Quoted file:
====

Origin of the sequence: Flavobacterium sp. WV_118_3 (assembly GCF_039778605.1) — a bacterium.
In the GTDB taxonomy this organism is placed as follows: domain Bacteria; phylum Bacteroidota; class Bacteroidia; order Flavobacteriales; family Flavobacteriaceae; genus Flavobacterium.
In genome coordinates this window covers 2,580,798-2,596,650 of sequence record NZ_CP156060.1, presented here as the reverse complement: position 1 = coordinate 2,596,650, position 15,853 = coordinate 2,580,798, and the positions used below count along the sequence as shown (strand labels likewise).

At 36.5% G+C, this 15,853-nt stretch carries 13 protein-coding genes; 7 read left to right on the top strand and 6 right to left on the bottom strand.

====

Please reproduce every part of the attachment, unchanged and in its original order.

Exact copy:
Origin of the sequence: Flavobacterium sp. WV_118_3 (assembly GCF_039778605.1) — a bacterium.
In the GTDB taxonomy this organism is placed as follows: domain Bacteria; phylum Bacteroidota; class Bacteroidia; order Flavobacteriales; family Flavobacteriaceae; genus Flavobacterium.
In genome coordinates this window covers 2,580,798-2,596,650 of sequence record NZ_CP156060.1, presented here as the reverse complement: position 1 = coordinate 2,596,650, position 15,853 = coordinate 2,580,798, and the positions used below count along the sequence as shown (strand labels likewise).

At 36.5% G+C, this 15,853-nt stretch carries 13 protein-coding genes; 7 read left to right on the top strand and 6 right to left on the bottom strand.